Thomas Harriot began his professional life working for Sir Walter Raleigh (1552– 1618) as ship designer, navigational instruc‑ tor, and accountant. In 1585, he extended his professional activities from England to America, where he served as cartographer and surveyor for Raleigh’s second expe‑ dition to Virginia which was based at the ill-fated Roanoke, site of the infamous Lost Colony. Named after the English sovereign Queen Elizabeth I, Virginia and Roanoke is now modern day North Carolina. Harriot also served as the expedition’s historian, keeping a remarkably-detailed account he later published as A Briefe and True Report of the New Found Land of Virginia. In it, he offered a firsthand account written by an Englishman for an English audience. He detailed crops and building materials both as commodities and as means to support colonists. He also offered some details of the culture and lives of the Native Americans he encountered.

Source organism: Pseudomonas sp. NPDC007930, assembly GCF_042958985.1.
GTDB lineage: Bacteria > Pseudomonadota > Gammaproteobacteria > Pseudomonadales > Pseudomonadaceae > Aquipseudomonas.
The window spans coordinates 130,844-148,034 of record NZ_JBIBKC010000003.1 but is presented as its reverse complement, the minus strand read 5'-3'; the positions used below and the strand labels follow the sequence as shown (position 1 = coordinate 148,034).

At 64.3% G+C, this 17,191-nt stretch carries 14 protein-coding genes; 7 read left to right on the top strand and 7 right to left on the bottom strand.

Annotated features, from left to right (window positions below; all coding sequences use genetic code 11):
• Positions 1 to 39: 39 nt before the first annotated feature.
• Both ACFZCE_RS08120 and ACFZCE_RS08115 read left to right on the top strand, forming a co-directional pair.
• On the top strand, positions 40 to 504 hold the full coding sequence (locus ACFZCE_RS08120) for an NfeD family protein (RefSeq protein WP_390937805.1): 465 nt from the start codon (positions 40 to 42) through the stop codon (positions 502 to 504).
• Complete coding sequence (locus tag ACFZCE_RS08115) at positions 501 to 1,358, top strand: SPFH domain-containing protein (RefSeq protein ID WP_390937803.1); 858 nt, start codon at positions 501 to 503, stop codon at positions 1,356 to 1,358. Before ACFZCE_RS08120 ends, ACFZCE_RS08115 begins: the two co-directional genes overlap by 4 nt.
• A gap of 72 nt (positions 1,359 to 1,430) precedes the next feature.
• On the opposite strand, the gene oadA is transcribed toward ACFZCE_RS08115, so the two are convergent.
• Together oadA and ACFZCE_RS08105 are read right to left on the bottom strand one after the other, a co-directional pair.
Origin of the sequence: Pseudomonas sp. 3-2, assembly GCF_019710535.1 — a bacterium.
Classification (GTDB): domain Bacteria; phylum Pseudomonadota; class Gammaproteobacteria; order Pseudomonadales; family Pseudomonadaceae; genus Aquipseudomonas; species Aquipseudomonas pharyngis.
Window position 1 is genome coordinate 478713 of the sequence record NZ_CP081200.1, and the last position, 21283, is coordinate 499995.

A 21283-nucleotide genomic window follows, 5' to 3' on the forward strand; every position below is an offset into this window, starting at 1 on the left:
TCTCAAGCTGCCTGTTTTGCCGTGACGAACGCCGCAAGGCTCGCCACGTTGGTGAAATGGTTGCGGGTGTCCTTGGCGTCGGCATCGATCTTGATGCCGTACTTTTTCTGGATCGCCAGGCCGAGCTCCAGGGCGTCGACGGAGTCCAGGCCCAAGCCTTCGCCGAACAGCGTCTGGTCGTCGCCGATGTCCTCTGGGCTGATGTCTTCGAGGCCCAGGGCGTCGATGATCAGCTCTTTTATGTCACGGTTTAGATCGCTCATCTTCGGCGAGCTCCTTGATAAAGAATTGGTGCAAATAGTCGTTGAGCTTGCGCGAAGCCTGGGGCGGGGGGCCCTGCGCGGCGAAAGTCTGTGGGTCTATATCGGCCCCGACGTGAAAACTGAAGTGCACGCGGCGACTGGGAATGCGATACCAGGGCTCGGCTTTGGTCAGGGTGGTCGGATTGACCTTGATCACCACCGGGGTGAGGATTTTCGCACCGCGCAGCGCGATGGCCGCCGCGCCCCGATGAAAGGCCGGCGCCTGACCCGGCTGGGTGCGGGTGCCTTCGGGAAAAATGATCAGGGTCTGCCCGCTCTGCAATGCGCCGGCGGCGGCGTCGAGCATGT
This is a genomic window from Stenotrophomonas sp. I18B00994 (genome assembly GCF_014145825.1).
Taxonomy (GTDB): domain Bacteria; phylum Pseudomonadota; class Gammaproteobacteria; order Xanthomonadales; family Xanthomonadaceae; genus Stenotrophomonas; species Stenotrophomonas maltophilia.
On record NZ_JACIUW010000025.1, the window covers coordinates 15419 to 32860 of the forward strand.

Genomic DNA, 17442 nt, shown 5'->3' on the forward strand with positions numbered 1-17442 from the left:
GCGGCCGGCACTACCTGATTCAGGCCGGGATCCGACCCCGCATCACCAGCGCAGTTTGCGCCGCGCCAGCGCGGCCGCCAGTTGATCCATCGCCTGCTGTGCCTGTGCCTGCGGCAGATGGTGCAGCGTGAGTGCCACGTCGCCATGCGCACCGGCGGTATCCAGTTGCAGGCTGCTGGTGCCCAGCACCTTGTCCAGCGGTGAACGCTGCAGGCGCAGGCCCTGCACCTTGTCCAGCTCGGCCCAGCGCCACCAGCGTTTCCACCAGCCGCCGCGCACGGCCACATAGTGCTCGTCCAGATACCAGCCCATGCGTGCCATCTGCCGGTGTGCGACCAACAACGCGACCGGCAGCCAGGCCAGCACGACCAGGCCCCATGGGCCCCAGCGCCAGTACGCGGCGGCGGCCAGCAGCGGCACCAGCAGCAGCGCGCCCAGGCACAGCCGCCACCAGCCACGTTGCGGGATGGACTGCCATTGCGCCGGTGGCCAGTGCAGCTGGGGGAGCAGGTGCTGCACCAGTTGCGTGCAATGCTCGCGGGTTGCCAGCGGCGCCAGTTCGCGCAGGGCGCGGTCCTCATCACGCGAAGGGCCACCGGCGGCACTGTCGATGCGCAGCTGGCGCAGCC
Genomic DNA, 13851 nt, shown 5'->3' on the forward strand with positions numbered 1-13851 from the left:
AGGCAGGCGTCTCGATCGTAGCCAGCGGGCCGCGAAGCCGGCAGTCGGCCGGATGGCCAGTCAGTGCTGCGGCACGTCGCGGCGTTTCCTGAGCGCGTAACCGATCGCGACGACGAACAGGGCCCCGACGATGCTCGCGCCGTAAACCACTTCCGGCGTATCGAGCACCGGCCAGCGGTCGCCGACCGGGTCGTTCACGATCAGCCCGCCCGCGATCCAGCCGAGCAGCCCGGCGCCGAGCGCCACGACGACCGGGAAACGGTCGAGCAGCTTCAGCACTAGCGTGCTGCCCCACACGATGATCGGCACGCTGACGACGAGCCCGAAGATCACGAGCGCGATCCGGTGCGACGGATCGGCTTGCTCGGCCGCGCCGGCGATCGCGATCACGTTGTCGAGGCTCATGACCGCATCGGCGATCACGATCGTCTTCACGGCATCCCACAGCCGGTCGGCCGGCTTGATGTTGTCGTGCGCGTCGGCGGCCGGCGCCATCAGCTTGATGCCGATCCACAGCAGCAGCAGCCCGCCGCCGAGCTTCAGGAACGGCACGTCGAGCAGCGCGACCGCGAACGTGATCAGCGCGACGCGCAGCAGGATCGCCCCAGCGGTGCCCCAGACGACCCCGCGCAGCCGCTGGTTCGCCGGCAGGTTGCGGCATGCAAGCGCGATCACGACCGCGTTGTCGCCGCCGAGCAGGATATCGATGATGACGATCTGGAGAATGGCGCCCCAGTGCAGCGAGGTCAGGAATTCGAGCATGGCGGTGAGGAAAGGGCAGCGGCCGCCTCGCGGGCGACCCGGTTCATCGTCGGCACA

Image 1.7. Thomas Harriot
His last stint with Raleigh was as manager of Raleigh’s estates in Waterford, Ireland. Harriot then worked for Henry Percy, the Ninth Earl of Northumberland (1564–1632). From Percy, Harriot received extensive lands and a substantial pension. He devoted the remainder of his life working for himself, so to speak, conducting experiments with the refraction of light and the trajectory of projectiles. His astronomical drawings recorded what later become known as Halley’s Comet, and his invention of the perspective trunk led to the invention of the telescope.
Harriot’s scientific objectivity, observational powers, and notice of concrete particulars contribute to the valuable record of his A Briefe and True Report. This work had an impact not only in England but also the Continent.
Image 1.8. Thomas Harriot at Syon Park